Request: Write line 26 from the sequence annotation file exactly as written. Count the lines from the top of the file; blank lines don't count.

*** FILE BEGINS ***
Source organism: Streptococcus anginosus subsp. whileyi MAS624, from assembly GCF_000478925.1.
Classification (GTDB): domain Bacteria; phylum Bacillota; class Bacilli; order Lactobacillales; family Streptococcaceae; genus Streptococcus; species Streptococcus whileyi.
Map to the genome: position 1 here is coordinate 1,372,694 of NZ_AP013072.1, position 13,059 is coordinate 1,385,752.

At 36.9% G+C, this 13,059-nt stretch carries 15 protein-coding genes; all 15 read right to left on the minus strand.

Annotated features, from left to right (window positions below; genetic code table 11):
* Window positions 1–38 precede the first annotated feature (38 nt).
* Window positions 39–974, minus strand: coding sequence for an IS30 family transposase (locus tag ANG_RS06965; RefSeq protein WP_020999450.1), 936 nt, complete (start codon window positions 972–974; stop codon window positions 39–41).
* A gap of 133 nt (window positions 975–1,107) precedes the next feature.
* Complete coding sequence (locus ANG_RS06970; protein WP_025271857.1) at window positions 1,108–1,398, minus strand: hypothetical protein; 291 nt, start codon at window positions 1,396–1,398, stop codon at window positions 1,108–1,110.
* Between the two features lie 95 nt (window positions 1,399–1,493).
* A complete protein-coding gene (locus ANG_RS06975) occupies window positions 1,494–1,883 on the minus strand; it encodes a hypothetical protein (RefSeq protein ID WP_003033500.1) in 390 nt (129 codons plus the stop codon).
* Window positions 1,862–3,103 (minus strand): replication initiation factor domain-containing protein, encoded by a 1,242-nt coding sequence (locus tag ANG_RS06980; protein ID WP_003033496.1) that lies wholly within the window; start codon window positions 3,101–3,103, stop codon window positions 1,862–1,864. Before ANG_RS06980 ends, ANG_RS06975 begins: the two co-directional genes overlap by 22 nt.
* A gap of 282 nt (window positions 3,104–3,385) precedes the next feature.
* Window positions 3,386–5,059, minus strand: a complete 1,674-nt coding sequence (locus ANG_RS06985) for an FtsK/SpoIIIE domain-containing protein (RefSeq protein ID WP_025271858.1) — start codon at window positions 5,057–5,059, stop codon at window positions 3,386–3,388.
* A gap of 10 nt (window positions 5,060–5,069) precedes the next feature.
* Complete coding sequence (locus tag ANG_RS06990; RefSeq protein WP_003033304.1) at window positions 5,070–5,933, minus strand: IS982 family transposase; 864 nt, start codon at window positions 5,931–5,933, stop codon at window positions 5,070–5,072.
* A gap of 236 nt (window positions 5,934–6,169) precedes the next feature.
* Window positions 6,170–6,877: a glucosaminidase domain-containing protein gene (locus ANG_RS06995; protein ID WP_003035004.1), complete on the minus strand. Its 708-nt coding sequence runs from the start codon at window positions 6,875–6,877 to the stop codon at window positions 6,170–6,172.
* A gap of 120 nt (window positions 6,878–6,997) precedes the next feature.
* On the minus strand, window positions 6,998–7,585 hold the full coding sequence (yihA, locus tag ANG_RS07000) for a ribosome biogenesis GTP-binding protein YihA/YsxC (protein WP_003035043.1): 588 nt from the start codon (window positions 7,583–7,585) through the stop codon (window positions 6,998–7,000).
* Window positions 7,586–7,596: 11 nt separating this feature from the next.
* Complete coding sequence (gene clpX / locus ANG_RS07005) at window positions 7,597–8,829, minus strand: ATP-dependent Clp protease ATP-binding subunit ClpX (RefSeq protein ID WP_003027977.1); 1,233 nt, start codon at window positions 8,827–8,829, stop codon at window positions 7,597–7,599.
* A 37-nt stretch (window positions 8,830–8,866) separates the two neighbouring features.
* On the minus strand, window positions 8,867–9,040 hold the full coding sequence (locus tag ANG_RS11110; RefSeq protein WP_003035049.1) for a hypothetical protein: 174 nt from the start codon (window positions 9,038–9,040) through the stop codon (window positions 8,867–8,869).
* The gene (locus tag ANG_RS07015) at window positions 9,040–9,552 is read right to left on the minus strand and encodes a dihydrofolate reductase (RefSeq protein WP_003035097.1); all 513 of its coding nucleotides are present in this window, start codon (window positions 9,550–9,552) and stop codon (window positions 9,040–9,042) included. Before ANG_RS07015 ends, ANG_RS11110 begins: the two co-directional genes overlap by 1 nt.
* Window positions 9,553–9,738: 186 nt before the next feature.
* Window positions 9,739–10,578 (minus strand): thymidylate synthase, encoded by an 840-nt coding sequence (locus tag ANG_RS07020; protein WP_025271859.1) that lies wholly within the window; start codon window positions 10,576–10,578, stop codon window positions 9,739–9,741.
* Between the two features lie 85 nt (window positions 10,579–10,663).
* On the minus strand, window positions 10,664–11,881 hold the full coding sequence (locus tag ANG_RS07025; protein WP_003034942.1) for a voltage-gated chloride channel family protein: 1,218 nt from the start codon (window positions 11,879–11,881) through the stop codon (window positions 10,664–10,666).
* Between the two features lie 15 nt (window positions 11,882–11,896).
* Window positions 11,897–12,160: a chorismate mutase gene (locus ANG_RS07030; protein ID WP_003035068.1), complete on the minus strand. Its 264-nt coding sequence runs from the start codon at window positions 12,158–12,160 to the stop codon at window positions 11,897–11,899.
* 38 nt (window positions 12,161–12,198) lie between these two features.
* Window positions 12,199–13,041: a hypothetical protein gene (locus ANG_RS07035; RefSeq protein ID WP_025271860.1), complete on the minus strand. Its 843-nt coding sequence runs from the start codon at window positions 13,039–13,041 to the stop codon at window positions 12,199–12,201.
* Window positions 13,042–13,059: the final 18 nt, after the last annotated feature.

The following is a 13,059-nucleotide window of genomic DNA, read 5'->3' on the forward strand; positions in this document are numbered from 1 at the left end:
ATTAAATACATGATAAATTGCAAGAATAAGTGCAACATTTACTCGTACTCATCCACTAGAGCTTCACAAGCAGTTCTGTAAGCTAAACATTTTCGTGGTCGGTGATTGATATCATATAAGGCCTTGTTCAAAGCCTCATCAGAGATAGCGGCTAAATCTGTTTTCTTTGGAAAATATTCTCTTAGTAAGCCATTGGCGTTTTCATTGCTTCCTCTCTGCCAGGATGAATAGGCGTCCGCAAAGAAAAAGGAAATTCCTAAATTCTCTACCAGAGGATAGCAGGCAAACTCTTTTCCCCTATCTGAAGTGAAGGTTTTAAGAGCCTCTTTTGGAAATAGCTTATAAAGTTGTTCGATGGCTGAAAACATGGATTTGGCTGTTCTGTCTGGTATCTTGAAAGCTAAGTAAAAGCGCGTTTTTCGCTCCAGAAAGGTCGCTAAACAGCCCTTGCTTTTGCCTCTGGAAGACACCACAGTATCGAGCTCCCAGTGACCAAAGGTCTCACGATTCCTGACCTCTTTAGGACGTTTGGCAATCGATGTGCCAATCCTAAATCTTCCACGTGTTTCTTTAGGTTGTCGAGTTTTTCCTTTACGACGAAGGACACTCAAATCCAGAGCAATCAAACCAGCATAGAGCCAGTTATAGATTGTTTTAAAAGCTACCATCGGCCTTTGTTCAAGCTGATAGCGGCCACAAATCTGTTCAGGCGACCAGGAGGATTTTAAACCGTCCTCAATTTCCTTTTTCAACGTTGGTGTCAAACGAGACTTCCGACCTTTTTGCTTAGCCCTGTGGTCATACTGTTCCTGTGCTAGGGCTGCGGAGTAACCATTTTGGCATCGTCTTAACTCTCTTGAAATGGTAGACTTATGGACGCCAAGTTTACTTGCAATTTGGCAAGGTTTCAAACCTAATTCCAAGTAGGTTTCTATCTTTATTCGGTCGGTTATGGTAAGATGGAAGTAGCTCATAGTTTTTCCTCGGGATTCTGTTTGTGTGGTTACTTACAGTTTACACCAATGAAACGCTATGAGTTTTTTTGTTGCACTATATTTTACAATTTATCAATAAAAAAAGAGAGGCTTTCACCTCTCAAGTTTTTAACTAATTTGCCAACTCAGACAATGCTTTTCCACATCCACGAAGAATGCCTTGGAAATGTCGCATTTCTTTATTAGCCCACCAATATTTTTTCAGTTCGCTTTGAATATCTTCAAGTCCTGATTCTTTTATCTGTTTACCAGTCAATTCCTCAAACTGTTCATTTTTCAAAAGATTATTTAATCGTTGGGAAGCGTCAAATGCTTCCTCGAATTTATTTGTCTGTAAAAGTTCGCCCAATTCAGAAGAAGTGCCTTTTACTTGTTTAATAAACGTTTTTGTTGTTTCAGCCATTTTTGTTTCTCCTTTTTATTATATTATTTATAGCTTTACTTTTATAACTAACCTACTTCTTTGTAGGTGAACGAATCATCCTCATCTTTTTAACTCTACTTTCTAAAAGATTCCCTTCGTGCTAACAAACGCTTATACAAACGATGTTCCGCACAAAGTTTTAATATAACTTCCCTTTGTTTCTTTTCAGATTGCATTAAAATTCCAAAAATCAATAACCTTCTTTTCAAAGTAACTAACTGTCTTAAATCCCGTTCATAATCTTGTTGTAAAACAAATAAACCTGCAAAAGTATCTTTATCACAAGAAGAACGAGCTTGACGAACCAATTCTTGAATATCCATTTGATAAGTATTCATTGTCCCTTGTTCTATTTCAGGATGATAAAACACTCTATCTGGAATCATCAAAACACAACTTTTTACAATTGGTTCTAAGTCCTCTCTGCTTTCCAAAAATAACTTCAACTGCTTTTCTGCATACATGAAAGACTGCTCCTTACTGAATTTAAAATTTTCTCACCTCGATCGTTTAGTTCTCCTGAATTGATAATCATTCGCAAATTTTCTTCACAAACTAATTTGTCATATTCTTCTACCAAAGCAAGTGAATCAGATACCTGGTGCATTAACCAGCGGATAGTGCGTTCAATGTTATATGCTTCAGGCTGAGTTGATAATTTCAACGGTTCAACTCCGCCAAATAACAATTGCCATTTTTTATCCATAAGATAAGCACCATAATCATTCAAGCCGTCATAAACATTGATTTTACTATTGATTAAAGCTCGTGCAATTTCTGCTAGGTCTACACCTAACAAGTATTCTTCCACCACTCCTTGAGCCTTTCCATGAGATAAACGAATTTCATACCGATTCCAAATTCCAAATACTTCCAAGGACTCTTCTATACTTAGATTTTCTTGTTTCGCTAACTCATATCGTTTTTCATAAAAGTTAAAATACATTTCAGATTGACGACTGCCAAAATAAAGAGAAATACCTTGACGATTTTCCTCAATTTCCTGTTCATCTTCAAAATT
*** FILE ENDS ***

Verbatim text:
* Window positions 9,553–9,738: 186 nt before the next feature.